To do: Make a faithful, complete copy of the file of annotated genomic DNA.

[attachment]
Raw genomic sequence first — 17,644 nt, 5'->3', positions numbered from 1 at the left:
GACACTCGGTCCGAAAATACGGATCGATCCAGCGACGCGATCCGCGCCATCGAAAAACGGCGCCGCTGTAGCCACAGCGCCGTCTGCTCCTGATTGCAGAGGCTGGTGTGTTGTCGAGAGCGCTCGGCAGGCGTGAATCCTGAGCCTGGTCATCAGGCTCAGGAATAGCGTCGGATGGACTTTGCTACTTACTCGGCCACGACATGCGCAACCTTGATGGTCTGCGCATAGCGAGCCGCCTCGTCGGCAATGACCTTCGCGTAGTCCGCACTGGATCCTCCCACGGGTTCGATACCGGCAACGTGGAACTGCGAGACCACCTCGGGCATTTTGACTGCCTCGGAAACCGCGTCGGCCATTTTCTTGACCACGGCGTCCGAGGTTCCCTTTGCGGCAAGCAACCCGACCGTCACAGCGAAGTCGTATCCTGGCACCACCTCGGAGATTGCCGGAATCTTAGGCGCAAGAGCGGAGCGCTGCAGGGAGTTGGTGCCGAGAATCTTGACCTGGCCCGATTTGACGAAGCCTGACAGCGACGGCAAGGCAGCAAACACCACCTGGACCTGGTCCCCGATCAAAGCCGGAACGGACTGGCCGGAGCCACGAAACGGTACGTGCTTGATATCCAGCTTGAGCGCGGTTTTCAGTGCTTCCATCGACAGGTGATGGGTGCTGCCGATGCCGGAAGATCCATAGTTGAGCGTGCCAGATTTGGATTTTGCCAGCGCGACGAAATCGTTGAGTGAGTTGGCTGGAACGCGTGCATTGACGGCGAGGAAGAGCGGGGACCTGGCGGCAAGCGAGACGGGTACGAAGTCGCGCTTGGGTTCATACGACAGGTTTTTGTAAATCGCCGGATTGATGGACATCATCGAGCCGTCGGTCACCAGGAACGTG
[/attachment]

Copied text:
Raw genomic sequence first — 17,644 nt, 5'->3', positions numbered from 1 at the left:
GACACTCGGTCCGAAAATACGGATCGATCCAGCGACGCGATCCGCGCCATCGAAAAACGGCGCCGCTGTAGCCACAGCGCCGTCTGCTCCTGATTGCAGAGGCTGGTGTGTTGTCGAGAGCGCTCGGCAGGCGTGAATCCTGAGCCTGGTCATCAGGCTCAGGAATAGCGTCGGATGGACTTTGCTACTTACTCGGCCACGACATGCGCAACCTTGATGGTCTGCGCATAGCGAGCCGCCTCGTCGGCAATGACCTTCGCGTAGTCCGCACTGGATCCTCCCACGGGTTCGATACCGGCAACGTGGAACTGCGAGACCACCTCGGGCATTTTGACTGCCTCGGAAACCGCGTCGGCCATTTTCTTGACCACGGCGTCCGAGGTTCCCTTTGCGGCAAGCAACCCGACCGTCACAGCGAAGTCGTATCCTGGCACCACCTCGGAGATTGCCGGAATCTTAGGCGCAAGAGCGGAGCGCTGCAGGGAGTTGGTGCCGAGAATCTTGACCTGGCCCGATTTGACGAAGCCTGACAGCGACGGCAAGGCAGCAAACACCACCTGGACCTGGTCCCCGATCAAAGCCGGAACGGACTGGCCGGAGCCACGAAACGGTACGTGCTTGATATCCAGCTTGAGCGCGGTTTTCAGTGCTTCCATCGACAGGTGATGGGTGCTGCCGATGCCGGAAGATCCATAGTTGAGCGTGCCAGATTTGGATTTTGCCAGCGCGACGAAATCGTTGAGTGAGTTGGCTGGAACGCGTGCATTGACGGCGAGGAAGAGCGGGGACCTGGCGGCAAGCGAGACGGGTACGAAGTCGCGCTTGGGTTCATACGACAGGTTTTTGTAAATCGCCGGATTGATGGACATCATCGAGCCGTCGGTCACCAGGAACGTG